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Darwinblades are various small purpleblades found throughout Darwin, which split off from their ancestor but outcompeted the Darwinian populations of the original Purpleblade. They have hardy spores and somewhat sticky seed coatings, allowing them to be distributed by fauna where wind and water is lacking. As a response to predation, they have developed the ability to quickly shed and regrow their inflorescence if it is damaged while they are in season.

Darwinblades can be found in a myriad of habitats. In general, the thickness of their seed coatings directly correlates to the amount of water present, as the coating is broken down by water. Riparian species have the thickest seed coatings of them all, taking advantage of water-based distribution to carry their seeds far away, while species in dry climates have very thin seed coatings which dissolve almost immediately on contact with moist soil. Polar species only grow for part of the year, and seeds that are buried under snow do not grow until spring arrives. The amount of water present also affects how often the inflorescence is present: like its ancestor, it will retain this year-round in riparian species, but in habitats where seasons make some parts of the year more favorable it will only be present some of the time. This usually correlates with the wettest season, but some species will keep it out much longer to take full advantage of distribution by fauna. Species in habitats with limited light tend to grow lower and more spread out to maximize captured sunlight. Like its ancestor, it has secondary growth nodes along its inflorescence which prevents reproduction from disrupting growth.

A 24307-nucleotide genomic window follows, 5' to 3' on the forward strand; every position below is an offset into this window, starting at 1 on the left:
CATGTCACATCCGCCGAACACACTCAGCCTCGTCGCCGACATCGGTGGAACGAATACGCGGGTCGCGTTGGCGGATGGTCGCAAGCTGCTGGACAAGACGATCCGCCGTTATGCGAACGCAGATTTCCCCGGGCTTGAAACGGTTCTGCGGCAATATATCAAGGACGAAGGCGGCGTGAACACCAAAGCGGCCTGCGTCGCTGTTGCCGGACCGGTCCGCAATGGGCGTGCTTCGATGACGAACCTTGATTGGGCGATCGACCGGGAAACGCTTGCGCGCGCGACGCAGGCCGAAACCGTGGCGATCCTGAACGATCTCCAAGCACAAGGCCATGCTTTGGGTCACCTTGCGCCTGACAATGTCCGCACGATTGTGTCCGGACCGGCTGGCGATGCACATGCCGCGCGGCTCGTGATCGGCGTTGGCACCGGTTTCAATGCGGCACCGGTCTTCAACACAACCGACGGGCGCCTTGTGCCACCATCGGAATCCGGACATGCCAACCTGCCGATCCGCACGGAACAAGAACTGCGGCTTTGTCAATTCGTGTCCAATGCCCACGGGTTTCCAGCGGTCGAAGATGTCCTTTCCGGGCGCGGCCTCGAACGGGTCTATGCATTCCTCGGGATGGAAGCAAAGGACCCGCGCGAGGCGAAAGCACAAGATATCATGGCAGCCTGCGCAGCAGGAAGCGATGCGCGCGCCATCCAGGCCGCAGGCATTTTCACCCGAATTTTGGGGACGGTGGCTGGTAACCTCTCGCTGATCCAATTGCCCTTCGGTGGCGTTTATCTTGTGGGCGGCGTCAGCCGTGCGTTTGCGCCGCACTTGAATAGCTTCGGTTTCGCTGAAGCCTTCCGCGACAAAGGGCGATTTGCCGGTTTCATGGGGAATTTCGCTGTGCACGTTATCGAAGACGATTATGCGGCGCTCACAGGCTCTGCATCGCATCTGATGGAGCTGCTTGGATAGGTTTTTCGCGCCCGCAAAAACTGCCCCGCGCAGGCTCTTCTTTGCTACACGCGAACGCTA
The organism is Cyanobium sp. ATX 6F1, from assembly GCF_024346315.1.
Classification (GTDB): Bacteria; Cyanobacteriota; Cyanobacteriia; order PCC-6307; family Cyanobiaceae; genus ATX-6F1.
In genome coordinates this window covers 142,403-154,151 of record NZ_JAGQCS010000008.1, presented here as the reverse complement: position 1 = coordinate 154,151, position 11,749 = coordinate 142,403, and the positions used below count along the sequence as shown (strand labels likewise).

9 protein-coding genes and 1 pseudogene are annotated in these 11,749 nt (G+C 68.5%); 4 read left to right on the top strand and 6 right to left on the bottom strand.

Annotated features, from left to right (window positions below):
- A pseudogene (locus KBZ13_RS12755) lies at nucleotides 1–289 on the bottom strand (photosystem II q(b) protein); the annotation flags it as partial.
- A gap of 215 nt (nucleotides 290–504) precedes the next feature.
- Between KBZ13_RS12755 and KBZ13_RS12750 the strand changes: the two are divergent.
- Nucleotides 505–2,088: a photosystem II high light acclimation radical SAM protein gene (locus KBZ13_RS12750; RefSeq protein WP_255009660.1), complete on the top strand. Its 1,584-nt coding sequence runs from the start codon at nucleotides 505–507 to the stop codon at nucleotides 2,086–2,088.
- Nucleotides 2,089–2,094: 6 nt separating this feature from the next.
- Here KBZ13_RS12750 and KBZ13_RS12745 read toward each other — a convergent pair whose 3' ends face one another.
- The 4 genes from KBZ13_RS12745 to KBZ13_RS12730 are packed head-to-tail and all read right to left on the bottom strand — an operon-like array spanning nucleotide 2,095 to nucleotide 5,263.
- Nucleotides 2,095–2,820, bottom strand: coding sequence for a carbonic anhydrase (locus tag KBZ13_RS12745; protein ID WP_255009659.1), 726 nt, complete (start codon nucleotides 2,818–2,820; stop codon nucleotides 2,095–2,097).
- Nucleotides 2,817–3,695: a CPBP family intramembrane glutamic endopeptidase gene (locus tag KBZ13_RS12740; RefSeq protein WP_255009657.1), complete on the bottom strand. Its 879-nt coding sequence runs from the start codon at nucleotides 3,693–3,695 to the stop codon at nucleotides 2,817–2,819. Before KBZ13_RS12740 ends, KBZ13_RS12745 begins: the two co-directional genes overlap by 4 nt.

Like their ancestor, Darwinblades reproduce using spores. Microgametes are produced at the leaf tips, and these may be carried away by wind or fauna. These meet macrogametes at the end of the inflorescence, and once fertilized these develop into seeds consisting of a young individual wrapped in a water-soluble coating. In species which do not breed year-round, the inflorescence falls off once their fruiting season has ended.